Laser cutting & engraving parameter setting guides
Please note. These are basic guidelines only, giving you a better understanding of the parameters to use or start with. There are lots of factors that can effect guide figures and parameters such as material types (by manufacturer), environmental and age of the tube.
You can typically cut up to 5 mm acrylic, 6 mm soft woods using a 40w laser. A basic rule with cutting acrylic – the slower the cut, the nicer the edge, so if you reduce the speed enough you can achieve a smooth polished edge.?
Other Engravable Materials (40W)
You can typically cut up to 8mm acrylic,? up to 8mm soft woods using a 60w laser. Use the speeds and powers calculator below to give you indicative figures to test on your material making sure you follow safety guidelines .?
Other Engravable Materials (60W)
You can typically cut up to 10mm acrylic,? up to 9 mm soft woods using a 80w laser. Use the speeds and powers calculator below to give you indicative figures to test on your material making sure you follow safety guidelines .?
Other Engravable Materials (80W)
You can typically cut up to 15 mm acrylic,? up to 12 mm soft woods using a 120w laser. Use the speeds and powers calculator below to give you indicative figures to test on your material making sure you follow safety guidelines .?
Other Engravable Materials (120W)
You can typically cut up to 20 mm acrylic, up to 15 mm soft woods using a 150w laser. Use the speeds and powers calculator below to give you indicative figures to test on your material making sure you follow safety guidelines .
Other Engravable Materials (150W)
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Laser cutting & engraving general tips
When cutting acrylic on a CO2 laser you will always achieve better results when using cast acrylic as opposed to extruded
acrylic. We always recommend you purchase cast acrylic when laser cutting as you will find using cast acrylic will get you
better results than extruded acrylic.
Always remember to check the air regulator is fully open when cutting wood; the more air blowing onto the wood’s surface, the cleaner the finish and less burning.
When engraving onto laminate always advise turning off the air compressor or restricting the air regulator – this will give you a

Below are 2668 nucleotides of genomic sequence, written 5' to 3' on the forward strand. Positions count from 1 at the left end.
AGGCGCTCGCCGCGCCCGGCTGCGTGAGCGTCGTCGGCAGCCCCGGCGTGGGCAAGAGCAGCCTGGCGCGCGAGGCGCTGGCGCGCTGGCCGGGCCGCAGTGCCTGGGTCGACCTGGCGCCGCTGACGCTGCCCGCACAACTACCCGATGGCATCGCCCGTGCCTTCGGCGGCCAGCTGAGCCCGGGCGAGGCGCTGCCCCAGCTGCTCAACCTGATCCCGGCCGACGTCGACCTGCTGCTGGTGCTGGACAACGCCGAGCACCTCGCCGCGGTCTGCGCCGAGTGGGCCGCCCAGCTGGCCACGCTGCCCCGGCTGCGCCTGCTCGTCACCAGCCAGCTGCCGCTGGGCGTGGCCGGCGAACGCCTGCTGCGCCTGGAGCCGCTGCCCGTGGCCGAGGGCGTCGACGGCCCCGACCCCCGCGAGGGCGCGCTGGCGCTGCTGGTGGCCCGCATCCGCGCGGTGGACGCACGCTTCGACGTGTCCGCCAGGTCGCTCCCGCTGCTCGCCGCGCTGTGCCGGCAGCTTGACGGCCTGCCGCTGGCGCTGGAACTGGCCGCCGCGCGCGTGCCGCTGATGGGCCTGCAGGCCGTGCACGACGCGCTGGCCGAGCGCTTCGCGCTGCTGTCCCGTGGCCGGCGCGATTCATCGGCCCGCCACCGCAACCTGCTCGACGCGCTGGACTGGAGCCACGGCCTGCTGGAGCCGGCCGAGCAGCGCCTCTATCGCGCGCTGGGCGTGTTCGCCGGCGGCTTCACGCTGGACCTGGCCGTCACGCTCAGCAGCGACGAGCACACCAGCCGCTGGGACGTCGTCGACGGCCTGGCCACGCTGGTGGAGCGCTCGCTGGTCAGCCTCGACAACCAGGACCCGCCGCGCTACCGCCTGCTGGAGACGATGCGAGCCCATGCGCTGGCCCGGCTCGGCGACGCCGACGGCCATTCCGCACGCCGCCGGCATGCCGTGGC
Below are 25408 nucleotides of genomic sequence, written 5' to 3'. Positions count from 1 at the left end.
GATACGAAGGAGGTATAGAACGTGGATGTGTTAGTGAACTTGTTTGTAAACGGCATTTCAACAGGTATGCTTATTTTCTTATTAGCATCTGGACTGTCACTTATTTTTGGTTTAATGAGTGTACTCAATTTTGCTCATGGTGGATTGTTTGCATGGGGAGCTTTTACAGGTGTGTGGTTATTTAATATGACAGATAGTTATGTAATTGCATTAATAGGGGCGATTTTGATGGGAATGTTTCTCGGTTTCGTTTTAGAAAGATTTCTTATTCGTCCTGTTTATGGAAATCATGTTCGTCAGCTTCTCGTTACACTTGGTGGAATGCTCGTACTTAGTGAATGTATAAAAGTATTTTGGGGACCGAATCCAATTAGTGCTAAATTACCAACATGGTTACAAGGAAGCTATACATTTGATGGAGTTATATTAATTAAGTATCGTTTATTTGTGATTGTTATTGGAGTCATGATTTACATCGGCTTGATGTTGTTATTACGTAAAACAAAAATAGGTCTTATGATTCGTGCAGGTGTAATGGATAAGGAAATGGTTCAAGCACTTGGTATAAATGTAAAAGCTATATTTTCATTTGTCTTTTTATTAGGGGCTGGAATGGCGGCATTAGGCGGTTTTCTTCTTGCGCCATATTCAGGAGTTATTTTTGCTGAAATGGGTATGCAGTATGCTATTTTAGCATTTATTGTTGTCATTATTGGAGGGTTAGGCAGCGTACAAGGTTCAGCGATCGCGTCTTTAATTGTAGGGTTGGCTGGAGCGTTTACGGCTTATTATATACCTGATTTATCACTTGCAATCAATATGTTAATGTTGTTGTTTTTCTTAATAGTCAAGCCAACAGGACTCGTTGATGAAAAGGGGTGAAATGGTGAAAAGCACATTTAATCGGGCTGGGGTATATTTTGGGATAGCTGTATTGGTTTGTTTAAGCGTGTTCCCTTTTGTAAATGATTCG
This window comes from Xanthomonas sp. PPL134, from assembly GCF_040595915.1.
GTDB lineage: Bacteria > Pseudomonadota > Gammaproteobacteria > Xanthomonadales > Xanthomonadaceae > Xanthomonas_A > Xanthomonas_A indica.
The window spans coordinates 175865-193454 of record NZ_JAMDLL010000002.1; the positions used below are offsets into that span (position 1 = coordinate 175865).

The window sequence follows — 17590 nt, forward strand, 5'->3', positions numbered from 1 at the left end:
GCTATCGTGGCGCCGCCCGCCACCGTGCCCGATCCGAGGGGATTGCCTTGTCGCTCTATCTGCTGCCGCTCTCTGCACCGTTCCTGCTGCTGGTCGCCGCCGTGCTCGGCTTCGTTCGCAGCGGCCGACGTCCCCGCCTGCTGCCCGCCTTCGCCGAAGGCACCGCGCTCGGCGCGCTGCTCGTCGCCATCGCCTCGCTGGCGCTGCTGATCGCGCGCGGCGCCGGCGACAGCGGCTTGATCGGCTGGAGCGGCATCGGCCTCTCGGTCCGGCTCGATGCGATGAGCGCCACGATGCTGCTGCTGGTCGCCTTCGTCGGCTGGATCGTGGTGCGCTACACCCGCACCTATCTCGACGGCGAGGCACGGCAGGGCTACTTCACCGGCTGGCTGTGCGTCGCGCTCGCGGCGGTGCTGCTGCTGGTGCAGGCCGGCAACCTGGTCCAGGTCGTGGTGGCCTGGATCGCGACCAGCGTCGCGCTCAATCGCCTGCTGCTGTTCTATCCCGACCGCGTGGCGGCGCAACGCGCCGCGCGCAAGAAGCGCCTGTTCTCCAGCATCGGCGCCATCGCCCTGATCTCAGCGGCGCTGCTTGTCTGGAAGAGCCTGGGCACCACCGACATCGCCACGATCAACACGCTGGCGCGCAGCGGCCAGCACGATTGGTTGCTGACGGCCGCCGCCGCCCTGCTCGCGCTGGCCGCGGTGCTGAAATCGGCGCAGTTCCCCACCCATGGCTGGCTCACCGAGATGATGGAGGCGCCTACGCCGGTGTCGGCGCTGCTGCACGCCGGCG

much cleaner and clear finish.
However, please remember to reconnect the air compressor again before cutting the laminate to prevent the material
Paper & Card
You can cut material as fine as paper and card without any burning or singeing around the edges as long as you cut at a high
speed. You may find it is best to turn off the air compressor as it can sometimes blow and move the paper whilst cutting.
There are many variations of fabrics and textiles which can be cut on a CO2 laser, such as leather, denim, silk, netting and
more. It is difficult to determine the exact speed / power setting for each material – it is a game of trial and error. We advise
using a scrap piece of material and cutting a small square or circle until you fully cut through the material with a clean finish.
For tough fabrics like leather, start cutting at a speed of 25mm / sec and 30% power.
For finer fabrics such as silk, cotton, netting etc try 50mm / sec and 15% power.
Other engravable material types
There are a variety of materials which cannot be cut on a CO2 laser, but you can still engrave them.
Please see examples of materials that can be engraved only below:
Granite – Marble – Slate – Glass – Anodised Metal – Ceramic
As these are tough materials, a high amount of power is needed to engrave past the surface and mark the material, please
use the below settings as a rough starting point.
Glassware – If you lay a wet piece of kitchen roll on top of the glass to keep it cool this reduces the flaking and will help to create a smoother, higher quality finish. Turning off the air compressor can also help.?
Metals – You can engrave onto some metals that do not have an anodised layer with the assistance of a thermal marking
spray or tape, there are many of these available but Cermark seems to be most popular.
Materials to avoid:
There are a few materials which produce toxic fumes when cut on a laser machine, these include but are not limited to Polycarbonate and PVC. Any material containing chlorine is also toxic.
It is normally apparent if a material is toxic, as when cutting, the material will produce a thick brown / green cloudy smoke
which has a very powerful smell.
If you have any concerns regarding the materials you are cutting or how to extract them safely please consult a filtration and extraction specialist.?Alternatively your material supplier should also be able to advise you.